References in classic literature ?
He glanced over into the vacant lot in which the little raving boys from Devil's Row seethed about the shrieking and tearful child from Rum Alley.
He approached at the back of one of the most deeply engaged of the Devil's Row children.
We rowed until we were out of sight of the town, and then, with a wide stretch of water in front of us, and the wind blowing a perfect hurricane across it, we felt that the time had come to commence operations.
Fogg would, according to his daily habit, quit Saville Row, and repair to the Reform.
The whole Charity School, just opposite, would be in motion; all the new booths, with their not very courtier-like swarm of seamen, would join them out of curiosity, and would greet him with a wild "hurrah!" while he was standing in his pillory: there would be a mob, a hissing, and rejoicing, and jeering, ten times worse than in the rows about the Jews some years ago--"Oh, my blood is mounting to my brain; 'tis enough to drive one mad!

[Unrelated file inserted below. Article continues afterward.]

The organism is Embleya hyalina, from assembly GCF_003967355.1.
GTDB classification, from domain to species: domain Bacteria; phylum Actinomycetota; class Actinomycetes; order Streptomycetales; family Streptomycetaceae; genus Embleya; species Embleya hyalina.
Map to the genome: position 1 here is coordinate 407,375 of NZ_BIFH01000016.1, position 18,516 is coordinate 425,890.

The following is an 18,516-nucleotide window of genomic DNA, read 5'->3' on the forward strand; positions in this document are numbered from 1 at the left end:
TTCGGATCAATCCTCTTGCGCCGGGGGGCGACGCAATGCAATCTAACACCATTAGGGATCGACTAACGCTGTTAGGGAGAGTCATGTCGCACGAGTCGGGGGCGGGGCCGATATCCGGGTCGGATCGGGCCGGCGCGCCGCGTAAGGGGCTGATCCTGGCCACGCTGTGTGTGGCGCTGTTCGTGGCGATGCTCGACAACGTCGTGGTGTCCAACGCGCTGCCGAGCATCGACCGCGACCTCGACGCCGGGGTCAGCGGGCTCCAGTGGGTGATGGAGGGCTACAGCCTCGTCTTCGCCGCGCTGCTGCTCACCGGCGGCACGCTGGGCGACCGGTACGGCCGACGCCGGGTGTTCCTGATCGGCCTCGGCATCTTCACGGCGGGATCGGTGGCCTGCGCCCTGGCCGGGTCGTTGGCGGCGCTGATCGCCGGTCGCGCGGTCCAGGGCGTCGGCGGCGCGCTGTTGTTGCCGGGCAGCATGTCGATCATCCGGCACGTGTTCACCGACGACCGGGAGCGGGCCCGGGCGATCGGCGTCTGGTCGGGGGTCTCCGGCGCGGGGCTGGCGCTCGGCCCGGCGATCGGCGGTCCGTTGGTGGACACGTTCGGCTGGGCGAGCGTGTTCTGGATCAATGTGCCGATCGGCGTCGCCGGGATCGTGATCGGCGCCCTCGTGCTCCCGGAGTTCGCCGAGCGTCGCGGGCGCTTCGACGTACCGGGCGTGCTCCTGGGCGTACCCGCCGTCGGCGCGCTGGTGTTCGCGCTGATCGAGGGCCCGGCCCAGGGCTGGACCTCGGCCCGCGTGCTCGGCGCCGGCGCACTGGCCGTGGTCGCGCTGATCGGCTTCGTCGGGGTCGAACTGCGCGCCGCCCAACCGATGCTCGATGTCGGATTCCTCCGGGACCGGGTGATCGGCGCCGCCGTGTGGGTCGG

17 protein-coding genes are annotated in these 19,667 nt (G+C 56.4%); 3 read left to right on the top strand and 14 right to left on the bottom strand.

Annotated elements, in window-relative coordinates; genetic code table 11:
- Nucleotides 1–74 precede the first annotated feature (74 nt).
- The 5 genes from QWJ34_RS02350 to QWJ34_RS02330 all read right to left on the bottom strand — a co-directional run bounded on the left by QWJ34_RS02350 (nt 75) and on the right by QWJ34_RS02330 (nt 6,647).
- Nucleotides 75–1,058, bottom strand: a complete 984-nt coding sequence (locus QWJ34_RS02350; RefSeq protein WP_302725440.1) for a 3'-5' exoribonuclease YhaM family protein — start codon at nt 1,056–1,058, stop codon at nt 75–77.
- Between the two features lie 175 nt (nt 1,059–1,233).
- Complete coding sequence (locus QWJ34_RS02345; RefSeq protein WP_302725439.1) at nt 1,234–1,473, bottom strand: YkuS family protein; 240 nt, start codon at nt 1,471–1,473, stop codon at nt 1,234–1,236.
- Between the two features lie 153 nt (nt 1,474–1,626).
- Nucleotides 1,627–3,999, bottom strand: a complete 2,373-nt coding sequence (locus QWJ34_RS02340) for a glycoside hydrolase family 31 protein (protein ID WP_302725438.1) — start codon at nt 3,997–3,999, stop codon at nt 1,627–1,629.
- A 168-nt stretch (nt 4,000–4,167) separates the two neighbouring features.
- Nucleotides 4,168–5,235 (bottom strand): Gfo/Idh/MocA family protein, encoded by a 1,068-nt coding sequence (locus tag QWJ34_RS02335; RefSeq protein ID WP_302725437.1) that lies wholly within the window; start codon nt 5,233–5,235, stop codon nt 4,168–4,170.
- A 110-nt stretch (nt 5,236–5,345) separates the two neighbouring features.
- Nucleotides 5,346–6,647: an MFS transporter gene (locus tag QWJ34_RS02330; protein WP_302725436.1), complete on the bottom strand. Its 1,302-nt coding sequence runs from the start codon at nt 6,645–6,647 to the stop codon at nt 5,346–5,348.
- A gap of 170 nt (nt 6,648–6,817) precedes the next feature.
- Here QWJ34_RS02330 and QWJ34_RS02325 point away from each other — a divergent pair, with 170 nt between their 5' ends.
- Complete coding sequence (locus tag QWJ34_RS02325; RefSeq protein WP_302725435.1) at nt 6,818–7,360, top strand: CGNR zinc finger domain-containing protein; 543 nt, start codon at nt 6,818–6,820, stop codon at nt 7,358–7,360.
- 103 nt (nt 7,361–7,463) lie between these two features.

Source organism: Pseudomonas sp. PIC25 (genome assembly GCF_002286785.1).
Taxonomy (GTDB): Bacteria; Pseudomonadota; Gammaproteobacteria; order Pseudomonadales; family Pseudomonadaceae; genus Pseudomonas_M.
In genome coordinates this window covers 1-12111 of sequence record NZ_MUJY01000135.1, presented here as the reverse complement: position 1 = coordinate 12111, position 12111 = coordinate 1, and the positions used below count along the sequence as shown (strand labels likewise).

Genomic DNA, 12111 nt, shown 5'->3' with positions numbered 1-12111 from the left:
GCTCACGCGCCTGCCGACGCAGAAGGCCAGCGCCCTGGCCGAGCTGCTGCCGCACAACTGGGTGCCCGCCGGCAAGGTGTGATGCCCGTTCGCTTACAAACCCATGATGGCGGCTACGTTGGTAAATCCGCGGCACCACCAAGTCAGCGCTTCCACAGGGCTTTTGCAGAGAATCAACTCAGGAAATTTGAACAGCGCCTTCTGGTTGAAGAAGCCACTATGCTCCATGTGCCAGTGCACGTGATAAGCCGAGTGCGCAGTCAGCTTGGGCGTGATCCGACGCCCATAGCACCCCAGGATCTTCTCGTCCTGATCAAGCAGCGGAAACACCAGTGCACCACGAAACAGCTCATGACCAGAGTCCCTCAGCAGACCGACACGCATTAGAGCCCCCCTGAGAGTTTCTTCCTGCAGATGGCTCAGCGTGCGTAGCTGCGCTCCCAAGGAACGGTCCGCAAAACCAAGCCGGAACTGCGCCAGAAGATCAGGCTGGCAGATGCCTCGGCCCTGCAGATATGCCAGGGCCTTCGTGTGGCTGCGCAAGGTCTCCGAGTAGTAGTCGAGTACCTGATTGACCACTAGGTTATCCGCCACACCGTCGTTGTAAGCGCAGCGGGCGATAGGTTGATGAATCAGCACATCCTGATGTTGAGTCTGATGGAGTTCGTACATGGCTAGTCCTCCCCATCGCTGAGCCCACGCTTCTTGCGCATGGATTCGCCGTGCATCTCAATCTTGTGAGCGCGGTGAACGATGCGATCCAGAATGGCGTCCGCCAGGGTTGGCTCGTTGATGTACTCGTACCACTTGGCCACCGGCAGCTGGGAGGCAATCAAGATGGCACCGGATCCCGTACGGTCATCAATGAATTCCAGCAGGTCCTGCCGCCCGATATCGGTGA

She has twelve mis-shapen feet, and six necks of the most prodigious length; and at the end of each neck she has a frightful head with three rows of teeth in each, all set very close together, so that they would crunch any one to death in a moment, and she sits deep within her shady cell thrusting out her heads and peering all round the rock, fishing for dolphins or dogfish or any larger monster that she can catch, of the thousands with which Amphitrite teems.
But at last Stephen, who had been rowing more and more idly, ceased to row, laid down the oars, folded his arms, and looked down on the water as if watching the pace at which the boat glided without his help.
Dan and Harvey were out on twenty-fathom water in the Hattie S., and naturally rowed over to join the crowd.
It was much harder work now, but Herbert and Startop persevered, and rowed, and rowed, and rowed, until the sun went down.
The girl turned her face towards him with a start, and rowed in silence.
Taft's beds were three miles away, and for a long time we rowed silently in the wake of the other boats, once in a while grounding and our oar blades constantly striking bottom.
There the sun lighted me to hoe beans, pacing slowly backward and forward over that yellow gravelly upland, between the long green rows, fifteen rods, the one end terminating in a shrub oak copse where I could rest in the shade, the other in a blackberry field where the green berries deepened their tints by the time I had made another bout.